In 2009, workers dismissed from Ssangyong Motor Co. protested for 77 days against the company’s decision to lay off 2,600 workers. The company lodged a suit against them, purporting that they had inflicted heavy losses during the strike. Describing the strike as “violent, illegal, and unjustified,” the court ordered the strikers to pay the claimed damages. They were helpless and powerless—until a letter arrived.
Ssangyong Motor Co.’s decision to lay off 36 percent of its labor force raged the labor union, which responded by going on a strike. Strikes are usually illegal in Korea—a situation uncommon in Organization for Economic Co-operation and Development (OECD). In fact, Korean law stipulates not only that are illegal, but that illegal strikers must compensate their employees for any losses incurred. By Suwon District Court’s order in 2013, Ssangyong Motor Co.’s dismissed workers were sentenced to pay a compensation of 4.7 billion won.
Obviously, 4.7 billion won is an astronomical amount to auto workers, and the economic burden these workers are under is immense. As a result, 23 strikers and their families their family members committed suicide, unable to bear the mental strain.
▲ Yellow envelopes used to be a paycheck and a dismissal notice for employers. Provided by odsuministros.com
Bae Choon Hwan (39, Yongin) wrote to the Korean magazine Sisa IN after reading one of its articles about the dismissed workers of Ssangyong Motor Co. Apprehensive of the hardships experienced by the workers, Bae donated 47,000 won. It was only ten-thousandth of the total compensation due, but, as she explains in her letter, she believed that others would follow her lead as well. Inspired by Bae’s letter, Sisa IN created a fund with the service organization called Sonjabgo.
Thus began the Yellow Envelope Project. A yellow envelope is symbolic because it used to be a paycheck, and also a layoff notice. The main idea of the project is to combine the grassroot efforts of the people— each individual usually contributes 47,000 won, a ten-thousandth of the entire compensation due.
▲ Workers dismissed from Ssangyong Motor Co. protested for 77 days in 2009. Provided by hmcsb.nodong.org
The project is currently under the supervision of Araeumdaun Jaedan, or the Beautiful Foundation (BF). The BF was founded by Park Won Soon, Seoul’s current mayor, in 2000. It is a community foundation, a non-profit, public charity created and managed by and for those in the local area. The BF supported the Yellow Envelope Project by crowdfunding through its online platform, “Ants Sponsor.”
The BF plans to raise 4.7 hundred million won in ten separate campaigns. The funds raised will be used to help the dismissed workers and their families overcome economic hardships. “We are planning to help those suffering by providing them with money for basic living, medical care, and their children’s uniforms,” said Seo Kyung Won of the BF’s marketing department. She also told The Granite Tower (GT) that the funding would also be used to improve the current laws that allow companies to lodge damage suits against strikers.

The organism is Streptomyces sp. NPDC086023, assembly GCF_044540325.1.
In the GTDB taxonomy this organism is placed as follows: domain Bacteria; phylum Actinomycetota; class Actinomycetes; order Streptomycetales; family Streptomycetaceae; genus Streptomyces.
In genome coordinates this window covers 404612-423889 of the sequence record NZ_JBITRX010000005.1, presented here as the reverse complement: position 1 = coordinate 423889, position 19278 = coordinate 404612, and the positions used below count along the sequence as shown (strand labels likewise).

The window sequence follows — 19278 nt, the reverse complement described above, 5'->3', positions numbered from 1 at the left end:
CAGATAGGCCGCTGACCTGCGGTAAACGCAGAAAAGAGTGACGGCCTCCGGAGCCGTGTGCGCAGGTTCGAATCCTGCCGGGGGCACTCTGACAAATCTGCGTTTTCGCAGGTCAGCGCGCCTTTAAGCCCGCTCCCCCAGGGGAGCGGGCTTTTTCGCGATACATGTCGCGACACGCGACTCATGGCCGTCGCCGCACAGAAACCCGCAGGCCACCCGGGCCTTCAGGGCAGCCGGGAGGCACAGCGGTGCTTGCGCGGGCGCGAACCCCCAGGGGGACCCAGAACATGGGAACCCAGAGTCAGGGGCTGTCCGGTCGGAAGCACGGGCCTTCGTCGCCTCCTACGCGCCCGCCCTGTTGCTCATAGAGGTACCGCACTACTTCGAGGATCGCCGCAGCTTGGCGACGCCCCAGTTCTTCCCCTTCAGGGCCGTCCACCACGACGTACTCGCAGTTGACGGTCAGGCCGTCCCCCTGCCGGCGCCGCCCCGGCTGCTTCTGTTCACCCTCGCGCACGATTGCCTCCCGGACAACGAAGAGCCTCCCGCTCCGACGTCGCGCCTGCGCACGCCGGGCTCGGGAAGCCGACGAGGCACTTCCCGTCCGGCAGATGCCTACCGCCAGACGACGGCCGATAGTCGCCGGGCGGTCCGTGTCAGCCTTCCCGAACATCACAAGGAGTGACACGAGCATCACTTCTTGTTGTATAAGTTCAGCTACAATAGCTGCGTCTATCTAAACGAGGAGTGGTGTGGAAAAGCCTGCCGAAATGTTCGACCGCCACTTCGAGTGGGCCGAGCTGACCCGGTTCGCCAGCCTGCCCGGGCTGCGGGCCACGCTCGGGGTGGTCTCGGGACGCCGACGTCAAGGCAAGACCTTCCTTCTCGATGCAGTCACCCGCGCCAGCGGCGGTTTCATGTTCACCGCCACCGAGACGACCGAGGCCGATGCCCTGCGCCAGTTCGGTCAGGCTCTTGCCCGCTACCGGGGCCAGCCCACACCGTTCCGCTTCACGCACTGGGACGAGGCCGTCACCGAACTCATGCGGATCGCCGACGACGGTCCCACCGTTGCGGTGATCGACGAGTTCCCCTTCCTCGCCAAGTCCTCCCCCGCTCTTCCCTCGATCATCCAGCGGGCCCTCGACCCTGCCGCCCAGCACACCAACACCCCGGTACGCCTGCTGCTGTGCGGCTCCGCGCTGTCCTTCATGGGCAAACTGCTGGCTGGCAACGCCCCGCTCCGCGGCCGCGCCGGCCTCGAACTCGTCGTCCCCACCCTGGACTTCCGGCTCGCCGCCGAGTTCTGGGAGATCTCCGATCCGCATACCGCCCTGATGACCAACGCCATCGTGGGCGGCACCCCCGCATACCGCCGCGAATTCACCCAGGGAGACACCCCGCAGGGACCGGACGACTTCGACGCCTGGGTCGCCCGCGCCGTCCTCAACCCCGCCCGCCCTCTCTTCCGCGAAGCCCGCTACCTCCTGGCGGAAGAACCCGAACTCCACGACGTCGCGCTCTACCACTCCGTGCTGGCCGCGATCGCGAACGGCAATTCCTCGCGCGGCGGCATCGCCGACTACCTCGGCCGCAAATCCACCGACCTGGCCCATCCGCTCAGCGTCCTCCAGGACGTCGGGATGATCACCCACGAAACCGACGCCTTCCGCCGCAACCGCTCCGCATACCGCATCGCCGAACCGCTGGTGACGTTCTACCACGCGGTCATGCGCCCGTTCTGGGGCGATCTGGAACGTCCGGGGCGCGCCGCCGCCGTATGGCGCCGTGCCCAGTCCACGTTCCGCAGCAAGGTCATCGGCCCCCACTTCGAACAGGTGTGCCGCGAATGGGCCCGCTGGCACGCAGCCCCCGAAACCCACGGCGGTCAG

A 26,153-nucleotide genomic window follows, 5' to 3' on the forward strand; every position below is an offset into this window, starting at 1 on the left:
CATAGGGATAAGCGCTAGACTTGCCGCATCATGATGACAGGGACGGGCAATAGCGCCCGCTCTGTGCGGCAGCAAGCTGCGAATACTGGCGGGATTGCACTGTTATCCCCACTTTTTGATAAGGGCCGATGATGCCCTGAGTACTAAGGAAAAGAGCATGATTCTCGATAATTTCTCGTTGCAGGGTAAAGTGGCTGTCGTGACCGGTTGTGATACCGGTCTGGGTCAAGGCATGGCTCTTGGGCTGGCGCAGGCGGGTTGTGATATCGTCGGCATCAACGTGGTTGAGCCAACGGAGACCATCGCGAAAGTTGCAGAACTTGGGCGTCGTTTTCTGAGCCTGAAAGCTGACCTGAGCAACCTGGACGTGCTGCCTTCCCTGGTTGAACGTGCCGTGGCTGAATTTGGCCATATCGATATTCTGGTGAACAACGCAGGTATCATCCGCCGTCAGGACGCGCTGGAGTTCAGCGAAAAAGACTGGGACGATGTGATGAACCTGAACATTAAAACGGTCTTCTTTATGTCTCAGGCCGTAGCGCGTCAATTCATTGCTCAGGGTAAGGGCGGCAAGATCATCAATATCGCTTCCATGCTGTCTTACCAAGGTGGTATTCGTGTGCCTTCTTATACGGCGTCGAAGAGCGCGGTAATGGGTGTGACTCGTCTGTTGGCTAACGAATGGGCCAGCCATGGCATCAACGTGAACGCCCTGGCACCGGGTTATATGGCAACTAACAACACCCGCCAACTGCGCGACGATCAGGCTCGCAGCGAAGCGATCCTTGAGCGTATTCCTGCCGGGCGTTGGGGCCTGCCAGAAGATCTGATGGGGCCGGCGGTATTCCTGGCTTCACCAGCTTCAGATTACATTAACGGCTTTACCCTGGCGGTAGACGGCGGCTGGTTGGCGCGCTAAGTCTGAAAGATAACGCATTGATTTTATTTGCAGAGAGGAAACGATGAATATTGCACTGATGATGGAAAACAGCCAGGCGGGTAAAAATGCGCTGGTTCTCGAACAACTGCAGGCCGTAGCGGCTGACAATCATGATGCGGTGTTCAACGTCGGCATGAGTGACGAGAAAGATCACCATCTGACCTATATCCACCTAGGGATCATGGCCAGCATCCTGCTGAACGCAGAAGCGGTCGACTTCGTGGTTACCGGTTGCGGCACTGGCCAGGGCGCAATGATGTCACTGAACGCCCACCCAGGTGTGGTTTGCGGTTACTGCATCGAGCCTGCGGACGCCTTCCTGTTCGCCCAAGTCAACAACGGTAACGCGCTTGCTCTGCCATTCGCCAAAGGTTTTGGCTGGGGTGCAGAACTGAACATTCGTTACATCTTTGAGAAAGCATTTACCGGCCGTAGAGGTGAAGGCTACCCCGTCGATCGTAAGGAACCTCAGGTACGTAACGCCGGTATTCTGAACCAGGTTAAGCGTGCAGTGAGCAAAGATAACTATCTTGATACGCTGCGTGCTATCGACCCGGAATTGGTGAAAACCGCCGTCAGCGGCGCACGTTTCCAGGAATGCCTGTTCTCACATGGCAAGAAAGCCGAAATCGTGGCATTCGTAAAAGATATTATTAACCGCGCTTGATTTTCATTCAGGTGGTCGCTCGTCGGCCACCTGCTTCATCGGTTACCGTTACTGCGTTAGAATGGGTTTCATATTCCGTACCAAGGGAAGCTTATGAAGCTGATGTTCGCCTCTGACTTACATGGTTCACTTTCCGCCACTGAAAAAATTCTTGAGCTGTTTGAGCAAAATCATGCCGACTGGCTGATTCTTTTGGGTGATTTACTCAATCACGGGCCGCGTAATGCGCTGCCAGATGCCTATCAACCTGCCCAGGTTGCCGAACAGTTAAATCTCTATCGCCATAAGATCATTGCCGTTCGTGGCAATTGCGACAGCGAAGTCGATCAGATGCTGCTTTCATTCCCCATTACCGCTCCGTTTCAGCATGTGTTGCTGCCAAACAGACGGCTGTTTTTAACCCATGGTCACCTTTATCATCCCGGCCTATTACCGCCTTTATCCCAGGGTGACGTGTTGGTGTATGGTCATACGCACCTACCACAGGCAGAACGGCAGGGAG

So far, so good—the fundraising has been successful, raising 4.7 hundred million in February alone. Almost 10,000 people participated in 15 days. Thanks to fervor of those contributing, the second campaign began on February 25, a month earlier than the BF had originally planned. By mid-March, the second campaign was completed, making a total of 9.4 hundred million won raised, a fifth of what is due.
The Yellow Envelope Project became known to the public only when word spread that the Korean celebrity Lee Hyo Ri had donated 47,000 won, matching Bae’s original donation. It was on the sixth day of fundraising that her handwritten letter made the news, and helped the campaign gain wide attention. Prior to Lee’s participation, the fund’s collections had limped along. Her contribution catalyzed the fundraising process, and 9000 people gave in just the following week. Other famous donors, including Professor at Massachusetts Institute of Technology (MIT), Noam Chomsky, have contributed as well.
Commenting on the fund’s success, Seo said, “While people sympathized with the hardships Ssangyong Motor Co.’s dismissed workers are experiencing, they were passive to act out through petitions or demonstrations. They were more willing to donate.” Seo added, “Fundraising involves and calls for not one but many contributions, so people have been more encouraged to participate and donate.”
Indeed, Lee Hyeon Suk (47, Daegu), a contributor to the Yellow Envelope Project seemed to agree. “I thought the struggles of the dismissed workers were too great,” he said, “that we could not but neglect them.” He had given up until he read a tweet by the BF, and the Yellow Envelope Project helped him realize that he could have an impact. “I saw the hope of the people,” he said, “and it hit me that hardships can be overcome if many people come together and help out.”
Many who have already donated once have promised that they will do so again each campaign. With their contributions, and those of prospective newcomers, the fundraising is to continue until the entire amount 4.7 billion won is collected.
▲ The Yellow Envelope Project raises funds through its online crowdfunding platform. Screen captured by Song You Jin
If you want to help the dismissed workers of Ssangyong Motor Co., donate your 47,000 won at www.socialants.org. (You can call 02-766-1004, or firstname.lastname@example.org for more information.)